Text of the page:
Monday, October 17, 2011

What Snagged Rena?

All kiwis now know the name Rena, that of the container ship snagged on Astrolabe Reef.
Those familiar with the reef itself would be fewer in number – locals, fishermen, divers, boaties – while those knowing the origin of the reef’s name would be fewer still. Yet the reef is named after an important piece of NZ history, first charted in 1827 by Jules Sébastien César Dumont d'Urville on the ship Astrolabe.
Astrolabe was originally a French horse barge called La Coquille, built in 1811 and converted to a naval exploration vessel. This small 380-ton ship circumnavigated the globe three times under the command of Jules d'Urville.
Born in 1790, d’Urville was the last of the French explorers who contributed to the growing body of knowledge about NZ. He came here three times, firstly in 1924 as a middle-ranking officer aboard La Coquille. On that trip, the French were scouting Australia for possible French settlement and NZ as a potential penal colony...
Then in 1826-1829 he led a mission in La Coquille - renamed Astrolabe - into the Pacific, searching for an ill-fated 1785 French scientific expedition. (In an interesting twist of fate, one of the men who’d unsuccessfully applied for that lost expedition was a 16-year-old Corsican, Napoléon Bonaparte. How different the world would have been, had he too been lost!) It was not until years later that the ships were found to have been wrecked on the Santa Cruz islands, but that’s another story...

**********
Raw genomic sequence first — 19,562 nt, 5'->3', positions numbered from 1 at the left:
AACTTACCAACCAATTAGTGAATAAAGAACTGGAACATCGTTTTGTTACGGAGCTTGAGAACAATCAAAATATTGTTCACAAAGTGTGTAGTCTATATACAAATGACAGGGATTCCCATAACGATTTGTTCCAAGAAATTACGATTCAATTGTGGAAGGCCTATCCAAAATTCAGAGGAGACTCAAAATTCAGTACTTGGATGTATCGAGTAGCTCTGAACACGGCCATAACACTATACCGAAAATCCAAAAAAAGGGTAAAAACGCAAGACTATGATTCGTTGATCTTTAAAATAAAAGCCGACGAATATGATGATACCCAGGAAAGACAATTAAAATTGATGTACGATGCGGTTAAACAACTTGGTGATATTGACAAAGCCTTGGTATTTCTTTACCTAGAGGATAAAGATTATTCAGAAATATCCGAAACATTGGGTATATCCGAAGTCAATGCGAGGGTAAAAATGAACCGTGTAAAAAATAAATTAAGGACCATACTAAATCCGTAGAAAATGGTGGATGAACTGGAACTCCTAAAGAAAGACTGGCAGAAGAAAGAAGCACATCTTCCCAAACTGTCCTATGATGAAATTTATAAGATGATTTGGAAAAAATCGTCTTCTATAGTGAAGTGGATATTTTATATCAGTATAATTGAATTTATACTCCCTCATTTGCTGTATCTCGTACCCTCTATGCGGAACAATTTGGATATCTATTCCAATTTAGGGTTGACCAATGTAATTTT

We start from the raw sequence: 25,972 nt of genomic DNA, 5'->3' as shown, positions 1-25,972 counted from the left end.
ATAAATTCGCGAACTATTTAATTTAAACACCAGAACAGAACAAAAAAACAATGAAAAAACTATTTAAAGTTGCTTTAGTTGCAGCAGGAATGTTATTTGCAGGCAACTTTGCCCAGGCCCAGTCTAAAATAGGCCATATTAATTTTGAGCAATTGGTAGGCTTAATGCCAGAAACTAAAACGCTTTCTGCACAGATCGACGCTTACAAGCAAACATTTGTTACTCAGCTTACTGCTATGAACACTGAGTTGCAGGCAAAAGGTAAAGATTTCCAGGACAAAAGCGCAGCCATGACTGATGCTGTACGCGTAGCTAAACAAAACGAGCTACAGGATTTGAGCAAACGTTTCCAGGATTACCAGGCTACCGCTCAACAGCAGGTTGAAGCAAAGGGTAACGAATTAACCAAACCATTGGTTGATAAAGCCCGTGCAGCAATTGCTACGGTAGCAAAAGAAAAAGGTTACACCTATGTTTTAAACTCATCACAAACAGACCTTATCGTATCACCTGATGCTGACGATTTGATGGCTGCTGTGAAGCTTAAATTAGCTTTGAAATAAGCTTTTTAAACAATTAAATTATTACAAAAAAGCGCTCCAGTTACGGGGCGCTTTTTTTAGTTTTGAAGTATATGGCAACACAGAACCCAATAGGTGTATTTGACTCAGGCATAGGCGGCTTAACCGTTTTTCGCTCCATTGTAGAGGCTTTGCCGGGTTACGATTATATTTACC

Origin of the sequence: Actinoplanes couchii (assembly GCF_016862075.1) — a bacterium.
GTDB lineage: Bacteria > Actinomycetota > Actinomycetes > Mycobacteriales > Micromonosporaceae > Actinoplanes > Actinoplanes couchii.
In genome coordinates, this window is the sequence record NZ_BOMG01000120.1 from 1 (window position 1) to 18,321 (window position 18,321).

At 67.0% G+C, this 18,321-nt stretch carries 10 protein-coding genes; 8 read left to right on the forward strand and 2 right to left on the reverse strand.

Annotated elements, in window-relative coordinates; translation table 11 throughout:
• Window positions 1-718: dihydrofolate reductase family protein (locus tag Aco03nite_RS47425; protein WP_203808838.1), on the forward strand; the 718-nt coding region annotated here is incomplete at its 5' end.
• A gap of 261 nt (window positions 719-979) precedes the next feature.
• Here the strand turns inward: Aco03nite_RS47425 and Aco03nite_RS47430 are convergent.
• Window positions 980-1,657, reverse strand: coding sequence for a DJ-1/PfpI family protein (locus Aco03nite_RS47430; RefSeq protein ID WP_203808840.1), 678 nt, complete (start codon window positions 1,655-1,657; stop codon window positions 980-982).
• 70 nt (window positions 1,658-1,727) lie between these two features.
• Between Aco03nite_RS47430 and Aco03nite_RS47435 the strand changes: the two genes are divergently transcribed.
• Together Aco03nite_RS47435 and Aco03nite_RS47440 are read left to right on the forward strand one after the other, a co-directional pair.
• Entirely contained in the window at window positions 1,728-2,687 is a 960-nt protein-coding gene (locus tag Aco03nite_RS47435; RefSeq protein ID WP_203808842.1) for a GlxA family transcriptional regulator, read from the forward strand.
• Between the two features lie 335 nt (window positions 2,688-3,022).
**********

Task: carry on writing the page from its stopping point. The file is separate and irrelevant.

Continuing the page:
"Astrolabe In French Pass" -
Louis Auguste de Sainson (1833)
Astrolabe survived terrifying storms, ran aground six times and avoided sinking only by a miracle. D’Urville completed gaps in maps by Captain James Cook, and discovered French Pass near Tasman Bay. His passage through that vicious channel was one of the most dramatic events in the European exploration of NZ’s coast, and highlighted his skilful seamanship. Astrolabe’s impressive load of hydrographical papers and zoological, botanical and mineral samples strongly influenced scientific analysis of the Pacific Islands. His records were so detailed that for the first time the scattered islands were divided into three major groups: Melanesia, Polynesia and Micronesia.
D’Urville returned to NZ in 1840 and charted the Auckland Islands. He mapped the South Island’s east coast, with Banks Peninsula in almost correct form for the first time (Cook had charted it as an island), and planted the French flag on Antarctica. But he was too late to claim NZ: the British had just annexed the country with the Treaty of Waitangi.
Upon his return to France, d'Urville was promoted to rear-admiral, and the Geographical Society awarded him its highest honour, the Gold Medallion. In May 1842 d'Urville, his wife and child were killed in a train accident near Paris.
Rena - meet Astrolabe.
Astrolabe outlasted him by nine years, scrapped in 1851…
But then again, the reef could have been named after an actual astrolabe – an early navigational instrument, a precursor to the sextant. Given the dubious navigational skills of the Rena’s skipper, I would find that ironic!

1 comment:

Timespanner said...

I think you're right in that the reef is named after the Astrolabe. Tauranga Memories describes an incident where the ship nearly got caught by the reefs in the area.